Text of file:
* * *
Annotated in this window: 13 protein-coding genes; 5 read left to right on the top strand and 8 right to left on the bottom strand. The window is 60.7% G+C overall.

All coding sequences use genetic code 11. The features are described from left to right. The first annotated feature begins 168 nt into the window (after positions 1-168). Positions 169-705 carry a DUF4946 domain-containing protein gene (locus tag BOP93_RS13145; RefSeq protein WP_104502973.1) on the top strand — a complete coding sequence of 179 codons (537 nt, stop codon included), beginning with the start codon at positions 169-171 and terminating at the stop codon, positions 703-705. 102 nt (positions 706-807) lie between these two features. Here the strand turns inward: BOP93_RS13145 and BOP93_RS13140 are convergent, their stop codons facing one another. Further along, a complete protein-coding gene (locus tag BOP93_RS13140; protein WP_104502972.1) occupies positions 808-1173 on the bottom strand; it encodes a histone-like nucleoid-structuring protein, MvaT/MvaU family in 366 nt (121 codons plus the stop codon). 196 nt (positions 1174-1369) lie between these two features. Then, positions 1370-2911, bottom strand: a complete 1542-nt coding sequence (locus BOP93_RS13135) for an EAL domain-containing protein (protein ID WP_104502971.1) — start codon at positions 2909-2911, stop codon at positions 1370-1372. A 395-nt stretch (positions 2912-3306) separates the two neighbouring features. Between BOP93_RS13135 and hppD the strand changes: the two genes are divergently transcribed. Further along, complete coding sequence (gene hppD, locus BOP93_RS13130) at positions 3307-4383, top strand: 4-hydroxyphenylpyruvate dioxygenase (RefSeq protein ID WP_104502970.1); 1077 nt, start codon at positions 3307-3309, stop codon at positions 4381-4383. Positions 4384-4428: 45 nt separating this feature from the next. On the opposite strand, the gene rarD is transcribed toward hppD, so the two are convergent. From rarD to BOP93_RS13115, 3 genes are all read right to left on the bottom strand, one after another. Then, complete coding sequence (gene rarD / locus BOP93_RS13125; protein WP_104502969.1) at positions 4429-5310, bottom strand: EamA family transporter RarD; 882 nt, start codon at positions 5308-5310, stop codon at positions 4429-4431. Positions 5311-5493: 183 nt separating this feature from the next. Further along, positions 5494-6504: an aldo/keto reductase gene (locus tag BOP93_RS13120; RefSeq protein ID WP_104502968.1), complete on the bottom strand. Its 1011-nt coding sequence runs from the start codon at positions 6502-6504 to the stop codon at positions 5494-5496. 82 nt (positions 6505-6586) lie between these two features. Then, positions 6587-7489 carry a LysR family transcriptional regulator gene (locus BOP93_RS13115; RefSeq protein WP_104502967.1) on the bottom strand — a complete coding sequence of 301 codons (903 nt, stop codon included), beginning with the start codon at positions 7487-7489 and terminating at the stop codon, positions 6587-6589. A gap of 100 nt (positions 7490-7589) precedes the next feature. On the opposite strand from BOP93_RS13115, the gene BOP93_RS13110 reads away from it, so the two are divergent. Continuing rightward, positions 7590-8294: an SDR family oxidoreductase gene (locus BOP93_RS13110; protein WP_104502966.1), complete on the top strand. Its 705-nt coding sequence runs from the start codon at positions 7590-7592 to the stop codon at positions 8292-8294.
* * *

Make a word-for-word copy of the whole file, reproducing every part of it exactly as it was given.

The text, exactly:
Annotated in this window: 13 protein-coding genes; 5 read left to right on the top strand and 8 right to left on the bottom strand. The window is 60.7% G+C overall.

All coding sequences use genetic code 11. The features are described from left to right. The first annotated feature begins 168 nt into the window (after positions 1-168). Positions 169-705 carry a DUF4946 domain-containing protein gene (locus tag BOP93_RS13145; RefSeq protein WP_104502973.1) on the top strand — a complete coding sequence of 179 codons (537 nt, stop codon included), beginning with the start codon at positions 169-171 and terminating at the stop codon, positions 703-705. 102 nt (positions 706-807) lie between these two features. Here the strand turns inward: BOP93_RS13145 and BOP93_RS13140 are convergent, their stop codons facing one another. Further along, a complete protein-coding gene (locus tag BOP93_RS13140; protein WP_104502972.1) occupies positions 808-1173 on the bottom strand; it encodes a histone-like nucleoid-structuring protein, MvaT/MvaU family in 366 nt (121 codons plus the stop codon). 196 nt (positions 1174-1369) lie between these two features. Then, positions 1370-2911, bottom strand: a complete 1542-nt coding sequence (locus BOP93_RS13135) for an EAL domain-containing protein (protein ID WP_104502971.1) — start codon at positions 2909-2911, stop codon at positions 1370-1372. A 395-nt stretch (positions 2912-3306) separates the two neighbouring features. Between BOP93_RS13135 and hppD the strand changes: the two genes are divergently transcribed. Further along, complete coding sequence (gene hppD, locus BOP93_RS13130) at positions 3307-4383, top strand: 4-hydroxyphenylpyruvate dioxygenase (RefSeq protein ID WP_104502970.1); 1077 nt, start codon at positions 3307-3309, stop codon at positions 4381-4383. Positions 4384-4428: 45 nt separating this feature from the next. On the opposite strand, the gene rarD is transcribed toward hppD, so the two are convergent. From rarD to BOP93_RS13115, 3 genes are all read right to left on the bottom strand, one after another. Then, complete coding sequence (gene rarD / locus BOP93_RS13125; protein WP_104502969.1) at positions 4429-5310, bottom strand: EamA family transporter RarD; 882 nt, start codon at positions 5308-5310, stop codon at positions 4429-4431. Positions 5311-5493: 183 nt separating this feature from the next. Further along, positions 5494-6504: an aldo/keto reductase gene (locus tag BOP93_RS13120; RefSeq protein ID WP_104502968.1), complete on the bottom strand. Its 1011-nt coding sequence runs from the start codon at positions 6502-6504 to the stop codon at positions 5494-5496. 82 nt (positions 6505-6586) lie between these two features. Then, positions 6587-7489 carry a LysR family transcriptional regulator gene (locus BOP93_RS13115; RefSeq protein WP_104502967.1) on the bottom strand — a complete coding sequence of 301 codons (903 nt, stop codon included), beginning with the start codon at positions 7487-7489 and terminating at the stop codon, positions 6587-6589. A gap of 100 nt (positions 7490-7589) precedes the next feature. On the opposite strand from BOP93_RS13115, the gene BOP93_RS13110 reads away from it, so the two are divergent. Continuing rightward, positions 7590-8294: an SDR family oxidoreductase gene (locus BOP93_RS13110; protein WP_104502966.1), complete on the top strand. Its 705-nt coding sequence runs from the start codon at positions 7590-7592 to the stop codon at positions 8292-8294.